Prague, the Czech capital, was always considered a center for advanced medical practice and research in the days of the Soviet Union. Now, in the new era, specialists at one of Prague's top hospitals are looking to the East again, particularly to Central Asia, Russia, and Ukraine. The focus of their attention this time is fee-paying private patients. The reason for their interest is simple: They want their hospital to benefit from some of the money they believe the newly wealthy in those countries are willing to spend on good health care.
Prague, 14 December 2001 (RFE/RL) -- Prague's sprawling Central Military Hospital sits on a ridge above one of the city's well-to-do suburbs. Its reputation in Soviet times reached beyond the Czech border. Its medical expertise was considered to be rivaled in the Eastern bloc only by the National Institute in Budapest and the Bourdenko Institute in Moscow.
One of the specialties of the hospital is neurology and neurosurgery -- the research and treatment of organic diseases of the central nervous system. Now, in a market economy, the hospital's neurology department is looking toward raising extra funds to pay for this research. And it's looking east, especially to Central Asia, where it sees a big medical market in need of sophisticated medical services.
The mathematics are simple. Chief neurosurgeon Vladimir Benes says that, in the last five years, his department has moved into entirely new buildings, fitted with some of the best equipment in the world. Some 100 million Czech crowns (almost $3 million) has been spent on implements alone, such as surgical tools.
Benes explains: "We have something called a navigation system, which is extremely costly but extremely helpful, because it can reach any region within the brain without harming the structures, because you navigate your trajectory to the required region. We have all the diagnostic equipment necessary, [including] angiography and CD magnetic resonance. All these things are available around the clock."
The problem is, Czech medical insurance pays a maximum of about $300 per operation, even for complicated brain surgery. At the same time, the neurology department has to "hire" the operating theater from the hospital's central authorities for $150 an hour. Considering that a complicated operation can often last up to six hours, that means Benes's department is left with a hole in its budget. Hence, the interest in finding private patients in the East, from Riga, through Almaty, to Vladivostok.
Benes says relations are cordial between Prague's medical community and the people of the former Soviet Union, and he expects few barriers in dealing with Eastern patients: "Each doctor in this department, especially the older ones, speaks Russian, so it's no problem, in terms of translations, if need be. In the case of younger people who cannot speak Russian, [ways can be found]. Language-wise, I don't see any problems."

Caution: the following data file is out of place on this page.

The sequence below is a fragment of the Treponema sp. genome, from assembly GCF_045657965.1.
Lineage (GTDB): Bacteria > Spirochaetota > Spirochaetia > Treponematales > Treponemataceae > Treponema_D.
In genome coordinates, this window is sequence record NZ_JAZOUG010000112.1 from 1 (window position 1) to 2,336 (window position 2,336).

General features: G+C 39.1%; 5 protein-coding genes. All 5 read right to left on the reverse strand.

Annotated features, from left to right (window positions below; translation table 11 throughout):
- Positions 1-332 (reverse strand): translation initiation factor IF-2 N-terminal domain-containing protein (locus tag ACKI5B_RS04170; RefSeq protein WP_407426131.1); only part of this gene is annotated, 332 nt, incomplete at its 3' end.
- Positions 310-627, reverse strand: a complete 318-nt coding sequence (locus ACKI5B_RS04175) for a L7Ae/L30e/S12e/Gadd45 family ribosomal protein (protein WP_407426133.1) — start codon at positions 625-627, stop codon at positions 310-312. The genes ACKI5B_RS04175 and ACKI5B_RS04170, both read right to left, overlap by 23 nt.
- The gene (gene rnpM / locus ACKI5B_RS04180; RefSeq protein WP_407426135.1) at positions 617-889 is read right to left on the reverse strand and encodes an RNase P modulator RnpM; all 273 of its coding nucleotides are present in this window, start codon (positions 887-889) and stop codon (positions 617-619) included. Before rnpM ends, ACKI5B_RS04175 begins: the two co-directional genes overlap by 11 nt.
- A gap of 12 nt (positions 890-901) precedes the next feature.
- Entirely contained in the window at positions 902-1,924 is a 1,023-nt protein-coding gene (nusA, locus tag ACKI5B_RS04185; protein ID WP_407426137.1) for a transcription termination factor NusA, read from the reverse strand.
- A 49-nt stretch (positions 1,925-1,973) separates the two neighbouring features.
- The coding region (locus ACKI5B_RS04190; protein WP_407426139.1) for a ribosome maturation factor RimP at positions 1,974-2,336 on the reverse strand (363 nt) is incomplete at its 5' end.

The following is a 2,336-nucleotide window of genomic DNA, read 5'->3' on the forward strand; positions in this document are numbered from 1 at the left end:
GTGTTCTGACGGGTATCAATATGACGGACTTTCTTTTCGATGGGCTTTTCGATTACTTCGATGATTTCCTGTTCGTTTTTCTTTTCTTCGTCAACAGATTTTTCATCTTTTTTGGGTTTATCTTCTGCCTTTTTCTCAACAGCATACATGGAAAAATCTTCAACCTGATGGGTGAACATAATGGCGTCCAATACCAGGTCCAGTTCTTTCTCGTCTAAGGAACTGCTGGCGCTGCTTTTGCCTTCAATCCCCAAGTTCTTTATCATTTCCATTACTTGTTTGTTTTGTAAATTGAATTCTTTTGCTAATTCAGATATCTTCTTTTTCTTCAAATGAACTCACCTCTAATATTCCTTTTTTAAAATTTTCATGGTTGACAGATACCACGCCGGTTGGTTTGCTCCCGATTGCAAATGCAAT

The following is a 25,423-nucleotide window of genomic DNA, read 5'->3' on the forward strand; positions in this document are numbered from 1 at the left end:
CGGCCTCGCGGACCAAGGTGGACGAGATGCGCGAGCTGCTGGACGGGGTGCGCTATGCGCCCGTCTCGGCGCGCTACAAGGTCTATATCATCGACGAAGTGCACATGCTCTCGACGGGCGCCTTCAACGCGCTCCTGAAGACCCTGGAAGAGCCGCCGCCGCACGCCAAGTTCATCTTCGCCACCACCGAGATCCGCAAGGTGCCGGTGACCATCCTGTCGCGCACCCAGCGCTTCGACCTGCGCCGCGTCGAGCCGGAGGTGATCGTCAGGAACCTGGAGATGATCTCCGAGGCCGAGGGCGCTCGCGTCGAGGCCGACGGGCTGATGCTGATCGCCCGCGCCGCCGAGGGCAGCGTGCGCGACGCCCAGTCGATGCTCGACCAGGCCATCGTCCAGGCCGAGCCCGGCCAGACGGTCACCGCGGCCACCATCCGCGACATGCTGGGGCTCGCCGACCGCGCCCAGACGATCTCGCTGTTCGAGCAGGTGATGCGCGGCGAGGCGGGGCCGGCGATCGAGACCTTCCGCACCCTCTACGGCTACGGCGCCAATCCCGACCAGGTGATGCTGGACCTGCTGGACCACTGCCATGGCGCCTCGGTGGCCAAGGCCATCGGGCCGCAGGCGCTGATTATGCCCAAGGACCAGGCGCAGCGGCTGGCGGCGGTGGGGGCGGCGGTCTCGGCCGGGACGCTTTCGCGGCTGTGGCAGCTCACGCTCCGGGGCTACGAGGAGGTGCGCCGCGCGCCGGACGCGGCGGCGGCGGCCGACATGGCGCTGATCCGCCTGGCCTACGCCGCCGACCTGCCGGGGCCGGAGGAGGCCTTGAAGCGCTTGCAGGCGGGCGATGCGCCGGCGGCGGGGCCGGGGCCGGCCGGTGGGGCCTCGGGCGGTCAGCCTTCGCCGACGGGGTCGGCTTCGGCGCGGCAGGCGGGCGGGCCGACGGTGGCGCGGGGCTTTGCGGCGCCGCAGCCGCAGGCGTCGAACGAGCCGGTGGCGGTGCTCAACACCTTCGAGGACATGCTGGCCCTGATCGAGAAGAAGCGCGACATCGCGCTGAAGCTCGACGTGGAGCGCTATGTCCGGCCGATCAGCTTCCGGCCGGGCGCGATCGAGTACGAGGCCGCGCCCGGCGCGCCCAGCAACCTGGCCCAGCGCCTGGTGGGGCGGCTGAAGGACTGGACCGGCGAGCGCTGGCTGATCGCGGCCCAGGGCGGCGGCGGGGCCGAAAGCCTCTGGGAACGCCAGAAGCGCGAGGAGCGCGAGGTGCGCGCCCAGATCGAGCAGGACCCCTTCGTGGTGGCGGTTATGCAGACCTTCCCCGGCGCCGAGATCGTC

He says the hospital can help family members find hotel or pension accommodations nearby, and can also advise on subjects like local transport. Hospital accommodation can be in a private room or in a shared room with two to four other people.
As to the medical problems treatable by his department, the list runs from brain tumors to aneurysms (blood clots) to spinal ailments, as well as epilepsy and neuro-trauma.
Benes said he welcomes more contact with his colleagues in Central Asia so that he can inform them of the Military Hospital's readiness to receive patients. He has visited Kazakhstan several times but has never received an invitation to the other Central Asian states. He says: "There is no problem in contacting [colleagues] in the U.S.A. or England, or whatever, because it is easy to visit these countries, and we know each other well, because neurosurgery is a rather tight community, and there are not that many people [in it]. But the doctors in Central Asia do not travel very much, so we are not seeing each other at the [medical] congresses. We see Russian colleagues, and the Ukrainians -- they are attending -- so we know each other. But not the Central Asians. There are fewer of them."
Although Benes acknowledges the impetus for the program is that the foreign patients will be fee-paying, he points out that the treatments in Prague cost up to 80 percent less than similar treatments obtained in Germany, Scandinavia, or the United States.